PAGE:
Whiplash Special - A chat with Damien Chazelle, Miles Teller and J. K. Simmons

Written and directed by Damien Chazelle, Whiplash (out on DVD and Blu-ray from 1st June) sees Miles Teller plays Andrew, an ambitious jazz drummer student who becomes locked in a titanic struggle with his abusive music teacher, Terence Fletcher (J.K. Simmons). Critically acclaimed, the film became the success story of the US independent scene in 2014 – from winning the Grand Jury Prize and Audience Award at the Sundance Film Festival to claiming five Oscar nominations and three wins at this year’s Academy Awards.

Here we catch up with the Damien Chazelle, Miles Teller and J.K. Simmons...

Damien, how much of Whiplash is your own story?

Damien: [Laughs] Too much, I think. I was a jazz drummer in a sort of competitive ensemble. In my case it was high school but a special kind of high school programme that was modeled after conservatory programmes – with a tough teacher and a very cutthroat atmosphere. If the movie is about anything it’s about the fear you feel as a musician in that circumstance and how antithetical that seems to art. You think of art, and especially jazz, as something that should be freeing and liberating and something where you’re kind of communicating emotionally with people. At the level of education and the level of raw honing of technique before you can be able to improvise and before you can be able to do a lot of things that you more normally associate with jazz there is this element of utter rigor and utter discipline and almost military hardship that I don’t think we know enough about or see enough about in movies about musicians. There’s this idea that you roll out of bed and suddenly you’re improvising great solos, and I don’t think we see enough movies about practice. That aspect of it and the fear that comes from not mastering that kind of technique is what I wanted to hone in on.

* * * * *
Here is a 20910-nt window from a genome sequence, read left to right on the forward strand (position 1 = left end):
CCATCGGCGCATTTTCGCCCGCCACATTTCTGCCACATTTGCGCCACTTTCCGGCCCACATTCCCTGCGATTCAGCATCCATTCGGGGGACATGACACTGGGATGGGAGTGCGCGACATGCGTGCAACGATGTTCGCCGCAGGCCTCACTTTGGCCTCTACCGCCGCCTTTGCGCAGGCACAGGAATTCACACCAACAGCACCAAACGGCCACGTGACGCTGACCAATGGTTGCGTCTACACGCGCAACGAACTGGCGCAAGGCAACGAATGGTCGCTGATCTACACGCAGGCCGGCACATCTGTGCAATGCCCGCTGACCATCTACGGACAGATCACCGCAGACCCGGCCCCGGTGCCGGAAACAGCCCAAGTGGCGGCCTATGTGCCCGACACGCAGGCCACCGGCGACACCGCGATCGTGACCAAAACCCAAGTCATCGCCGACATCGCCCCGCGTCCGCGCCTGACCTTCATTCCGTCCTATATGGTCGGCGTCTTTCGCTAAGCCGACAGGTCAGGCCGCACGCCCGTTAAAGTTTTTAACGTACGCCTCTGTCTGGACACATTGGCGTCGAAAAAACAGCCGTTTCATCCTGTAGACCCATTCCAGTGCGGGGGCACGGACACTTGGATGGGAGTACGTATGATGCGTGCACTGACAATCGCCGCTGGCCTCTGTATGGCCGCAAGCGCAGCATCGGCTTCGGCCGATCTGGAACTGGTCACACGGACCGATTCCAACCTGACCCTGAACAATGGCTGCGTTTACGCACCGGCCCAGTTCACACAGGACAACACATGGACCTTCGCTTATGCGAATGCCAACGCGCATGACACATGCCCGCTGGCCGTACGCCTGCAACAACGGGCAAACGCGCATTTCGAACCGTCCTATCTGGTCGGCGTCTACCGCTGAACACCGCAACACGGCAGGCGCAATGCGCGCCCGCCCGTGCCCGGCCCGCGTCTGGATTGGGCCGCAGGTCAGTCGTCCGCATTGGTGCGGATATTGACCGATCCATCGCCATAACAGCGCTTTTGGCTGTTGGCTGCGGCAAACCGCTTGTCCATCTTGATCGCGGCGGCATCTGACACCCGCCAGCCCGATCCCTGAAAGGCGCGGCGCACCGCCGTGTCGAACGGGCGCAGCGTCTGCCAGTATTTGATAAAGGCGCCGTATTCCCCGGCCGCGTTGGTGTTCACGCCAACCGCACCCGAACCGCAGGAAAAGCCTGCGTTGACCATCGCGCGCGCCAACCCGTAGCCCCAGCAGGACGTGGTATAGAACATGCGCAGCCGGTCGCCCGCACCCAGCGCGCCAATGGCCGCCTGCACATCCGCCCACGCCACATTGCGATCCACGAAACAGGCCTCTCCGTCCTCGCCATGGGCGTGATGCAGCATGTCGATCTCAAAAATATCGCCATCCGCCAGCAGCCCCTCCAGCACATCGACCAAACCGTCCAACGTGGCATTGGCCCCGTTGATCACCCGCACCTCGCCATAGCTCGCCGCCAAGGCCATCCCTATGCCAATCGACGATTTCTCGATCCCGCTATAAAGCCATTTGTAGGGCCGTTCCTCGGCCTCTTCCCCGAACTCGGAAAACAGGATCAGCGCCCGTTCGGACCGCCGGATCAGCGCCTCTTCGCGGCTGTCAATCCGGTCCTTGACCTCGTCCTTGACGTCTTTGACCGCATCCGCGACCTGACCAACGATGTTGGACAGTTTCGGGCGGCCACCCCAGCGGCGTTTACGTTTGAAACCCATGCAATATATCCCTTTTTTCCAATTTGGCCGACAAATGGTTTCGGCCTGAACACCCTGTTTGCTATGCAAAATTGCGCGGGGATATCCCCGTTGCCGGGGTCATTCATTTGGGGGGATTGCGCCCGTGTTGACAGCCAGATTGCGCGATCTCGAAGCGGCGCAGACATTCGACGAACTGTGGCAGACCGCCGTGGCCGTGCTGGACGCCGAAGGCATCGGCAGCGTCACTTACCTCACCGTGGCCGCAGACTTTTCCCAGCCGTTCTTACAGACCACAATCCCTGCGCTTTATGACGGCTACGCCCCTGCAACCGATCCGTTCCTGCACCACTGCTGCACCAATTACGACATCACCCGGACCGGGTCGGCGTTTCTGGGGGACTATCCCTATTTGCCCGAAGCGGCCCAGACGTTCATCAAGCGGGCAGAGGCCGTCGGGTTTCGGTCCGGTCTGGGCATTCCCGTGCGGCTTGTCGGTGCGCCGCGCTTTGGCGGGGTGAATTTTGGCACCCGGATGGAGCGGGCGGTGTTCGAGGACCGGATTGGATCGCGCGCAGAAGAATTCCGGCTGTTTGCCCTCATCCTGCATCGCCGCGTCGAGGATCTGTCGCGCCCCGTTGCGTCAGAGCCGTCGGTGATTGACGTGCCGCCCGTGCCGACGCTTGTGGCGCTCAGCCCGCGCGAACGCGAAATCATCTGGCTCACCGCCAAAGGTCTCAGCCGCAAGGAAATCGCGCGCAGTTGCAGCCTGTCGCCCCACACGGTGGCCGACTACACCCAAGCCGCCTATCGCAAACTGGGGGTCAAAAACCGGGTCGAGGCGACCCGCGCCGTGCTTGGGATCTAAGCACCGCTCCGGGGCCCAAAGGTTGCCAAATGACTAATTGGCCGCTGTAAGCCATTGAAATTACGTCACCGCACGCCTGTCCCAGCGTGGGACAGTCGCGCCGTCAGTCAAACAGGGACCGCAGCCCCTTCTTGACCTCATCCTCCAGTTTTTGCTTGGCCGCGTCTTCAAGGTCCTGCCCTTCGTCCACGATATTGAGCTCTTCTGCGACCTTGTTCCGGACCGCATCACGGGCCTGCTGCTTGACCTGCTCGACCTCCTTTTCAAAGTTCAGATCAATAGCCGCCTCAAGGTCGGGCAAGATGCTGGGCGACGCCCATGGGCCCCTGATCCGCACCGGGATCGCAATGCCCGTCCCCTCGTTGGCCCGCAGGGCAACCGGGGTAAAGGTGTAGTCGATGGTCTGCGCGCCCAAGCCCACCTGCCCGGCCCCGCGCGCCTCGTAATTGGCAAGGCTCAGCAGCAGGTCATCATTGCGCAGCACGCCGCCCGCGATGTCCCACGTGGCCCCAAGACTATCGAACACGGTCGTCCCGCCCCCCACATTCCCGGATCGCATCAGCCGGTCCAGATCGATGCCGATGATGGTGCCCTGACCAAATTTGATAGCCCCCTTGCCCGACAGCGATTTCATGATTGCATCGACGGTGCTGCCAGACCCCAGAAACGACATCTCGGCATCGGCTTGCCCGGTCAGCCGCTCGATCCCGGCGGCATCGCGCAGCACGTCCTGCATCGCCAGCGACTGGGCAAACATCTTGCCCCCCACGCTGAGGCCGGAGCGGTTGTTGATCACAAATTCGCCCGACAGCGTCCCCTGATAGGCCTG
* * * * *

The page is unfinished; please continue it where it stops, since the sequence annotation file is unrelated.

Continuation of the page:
J. K. what do you think drives Fletcher?

J. K.: Passion for the music and utter perfectionism and complete single-mindedness in pursuit of that goal, human collateral damage notwithstanding.

When preparing for the role, did you seek out people who are driven by that perfectionism?

J. K.: Honestly the preparation that I had to do for the role was just learning the music. As far as playing the character, it was all there on the page and I didn’t feel the need to look outside of what Damien had written and what was in me to pull it off the page for any kind of inspiration. I sort of hit the deck running with this guy [Miles] and we did our thing.

Miles, you’ve been a drummer from the age of 15 which must have stood you in good stead, but you had to learn a whole other discipline for this…

Miles: I’d played drums since I was 15. Both me and my older sisters played instruments. I started with piano and I actually played saxophone in jazz band in middle school and high school. Any knowledge I had of jazz music came from playing alto sax and I only played that up until sophomore year, then I started playing baseball and other stuff. With drumming, I drummed in some rock bands. I asked my parents for a drum kit when I was 15 and they were kind enough to buy me one. I started playing with my buddies who played guitar and we covered Green Day and stuff like that. I’ve always taken my drum kit with me but I’d never taken any lessons for it, but it was great. When I first started taking lessons [for the film] it was like ‘It’s so much easier to do it that way’ because I’d been doing it this other way which is wrong. I started taking jazz lessons – four hours a day for three days a week – with Damien at first, then the kid who plays Carl in the film, this guy named Nate Lang. He’s a very good drummer and he was kind of my teacher, just teaching me traditional jazz playing and how to hold the stick. It was very basic at first, literally like ‘This is how you hold the stick’ and ‘This is how you hit the snare drum’.